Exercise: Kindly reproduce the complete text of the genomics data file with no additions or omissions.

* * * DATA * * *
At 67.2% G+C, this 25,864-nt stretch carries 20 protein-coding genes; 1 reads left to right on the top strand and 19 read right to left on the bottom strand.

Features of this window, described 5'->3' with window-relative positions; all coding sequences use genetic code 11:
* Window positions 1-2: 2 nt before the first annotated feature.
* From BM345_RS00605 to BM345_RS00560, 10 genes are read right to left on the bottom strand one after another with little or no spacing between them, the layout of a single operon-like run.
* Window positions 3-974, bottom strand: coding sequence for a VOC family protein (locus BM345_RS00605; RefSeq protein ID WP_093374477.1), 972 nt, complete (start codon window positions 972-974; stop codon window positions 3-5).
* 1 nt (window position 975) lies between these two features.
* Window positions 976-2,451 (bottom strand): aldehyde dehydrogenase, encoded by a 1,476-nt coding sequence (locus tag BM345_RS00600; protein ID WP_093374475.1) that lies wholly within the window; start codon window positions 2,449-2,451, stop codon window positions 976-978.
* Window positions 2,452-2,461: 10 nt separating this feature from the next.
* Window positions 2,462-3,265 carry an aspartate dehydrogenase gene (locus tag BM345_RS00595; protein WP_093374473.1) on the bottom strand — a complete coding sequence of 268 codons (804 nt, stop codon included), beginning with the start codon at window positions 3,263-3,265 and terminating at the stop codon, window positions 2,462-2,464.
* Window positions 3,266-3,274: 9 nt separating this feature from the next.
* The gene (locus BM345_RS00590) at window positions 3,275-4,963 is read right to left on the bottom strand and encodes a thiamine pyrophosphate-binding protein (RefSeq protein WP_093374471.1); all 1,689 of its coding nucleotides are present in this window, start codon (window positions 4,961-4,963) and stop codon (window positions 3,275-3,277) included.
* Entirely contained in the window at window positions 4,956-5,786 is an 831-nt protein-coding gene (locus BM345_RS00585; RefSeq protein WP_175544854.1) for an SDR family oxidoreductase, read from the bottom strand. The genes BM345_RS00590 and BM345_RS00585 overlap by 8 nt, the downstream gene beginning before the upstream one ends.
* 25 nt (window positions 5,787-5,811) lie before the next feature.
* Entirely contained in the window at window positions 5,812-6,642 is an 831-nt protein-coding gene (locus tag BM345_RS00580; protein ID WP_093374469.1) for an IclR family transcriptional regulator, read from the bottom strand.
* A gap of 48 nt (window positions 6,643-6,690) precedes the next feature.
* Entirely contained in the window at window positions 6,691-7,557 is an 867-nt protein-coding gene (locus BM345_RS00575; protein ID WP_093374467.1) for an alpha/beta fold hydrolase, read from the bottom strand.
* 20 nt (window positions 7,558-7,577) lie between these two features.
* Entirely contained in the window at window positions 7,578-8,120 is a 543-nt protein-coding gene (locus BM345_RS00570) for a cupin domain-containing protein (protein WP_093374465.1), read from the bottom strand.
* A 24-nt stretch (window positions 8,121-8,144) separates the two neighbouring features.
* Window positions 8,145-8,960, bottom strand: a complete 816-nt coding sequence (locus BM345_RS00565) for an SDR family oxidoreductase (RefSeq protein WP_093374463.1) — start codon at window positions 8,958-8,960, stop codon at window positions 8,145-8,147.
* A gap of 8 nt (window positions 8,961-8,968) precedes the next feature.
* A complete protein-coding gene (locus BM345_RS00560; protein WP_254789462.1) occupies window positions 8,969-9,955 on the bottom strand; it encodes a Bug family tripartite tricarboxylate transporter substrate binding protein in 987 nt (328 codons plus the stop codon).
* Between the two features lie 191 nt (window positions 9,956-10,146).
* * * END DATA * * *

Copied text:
At 67.2% G+C, this 25,864-nt stretch carries 20 protein-coding genes; 1 reads left to right on the top strand and 19 read right to left on the bottom strand.

Features of this window, described 5'->3' with window-relative positions; all coding sequences use genetic code 11:
* Window positions 1-2: 2 nt before the first annotated feature.
* From BM345_RS00605 to BM345_RS00560, 10 genes are read right to left on the bottom strand one after another with little or no spacing between them, the layout of a single operon-like run.
* Window positions 3-974, bottom strand: coding sequence for a VOC family protein (locus BM345_RS00605; RefSeq protein ID WP_093374477.1), 972 nt, complete (start codon window positions 972-974; stop codon window positions 3-5).
* 1 nt (window position 975) lies between these two features.
* Window positions 976-2,451 (bottom strand): aldehyde dehydrogenase, encoded by a 1,476-nt coding sequence (locus tag BM345_RS00600; protein ID WP_093374475.1) that lies wholly within the window; start codon window positions 2,449-2,451, stop codon window positions 976-978.
* Window positions 2,452-2,461: 10 nt separating this feature from the next.
* Window positions 2,462-3,265 carry an aspartate dehydrogenase gene (locus tag BM345_RS00595; protein WP_093374473.1) on the bottom strand — a complete coding sequence of 268 codons (804 nt, stop codon included), beginning with the start codon at window positions 3,263-3,265 and terminating at the stop codon, window positions 2,462-2,464.
* Window positions 3,266-3,274: 9 nt separating this feature from the next.
* The gene (locus BM345_RS00590) at window positions 3,275-4,963 is read right to left on the bottom strand and encodes a thiamine pyrophosphate-binding protein (RefSeq protein WP_093374471.1); all 1,689 of its coding nucleotides are present in this window, start codon (window positions 4,961-4,963) and stop codon (window positions 3,275-3,277) included.
* Entirely contained in the window at window positions 4,956-5,786 is an 831-nt protein-coding gene (locus BM345_RS00585; RefSeq protein WP_175544854.1) for an SDR family oxidoreductase, read from the bottom strand. The genes BM345_RS00590 and BM345_RS00585 overlap by 8 nt, the downstream gene beginning before the upstream one ends.
* 25 nt (window positions 5,787-5,811) lie before the next feature.
* Entirely contained in the window at window positions 5,812-6,642 is an 831-nt protein-coding gene (locus tag BM345_RS00580; protein ID WP_093374469.1) for an IclR family transcriptional regulator, read from the bottom strand.
* A gap of 48 nt (window positions 6,643-6,690) precedes the next feature.
* Entirely contained in the window at window positions 6,691-7,557 is an 867-nt protein-coding gene (locus BM345_RS00575; protein ID WP_093374467.1) for an alpha/beta fold hydrolase, read from the bottom strand.
* 20 nt (window positions 7,558-7,577) lie between these two features.
* Entirely contained in the window at window positions 7,578-8,120 is a 543-nt protein-coding gene (locus BM345_RS00570) for a cupin domain-containing protein (protein WP_093374465.1), read from the bottom strand.
* A 24-nt stretch (window positions 8,121-8,144) separates the two neighbouring features.
* Window positions 8,145-8,960, bottom strand: a complete 816-nt coding sequence (locus BM345_RS00565) for an SDR family oxidoreductase (RefSeq protein WP_093374463.1) — start codon at window positions 8,958-8,960, stop codon at window positions 8,145-8,147.
* A gap of 8 nt (window positions 8,961-8,968) precedes the next feature.
* A complete protein-coding gene (locus BM345_RS00560; protein WP_254789462.1) occupies window positions 8,969-9,955 on the bottom strand; it encodes a Bug family tripartite tricarboxylate transporter substrate binding protein in 987 nt (328 codons plus the stop codon).
* Between the two features lie 191 nt (window positions 9,956-10,146).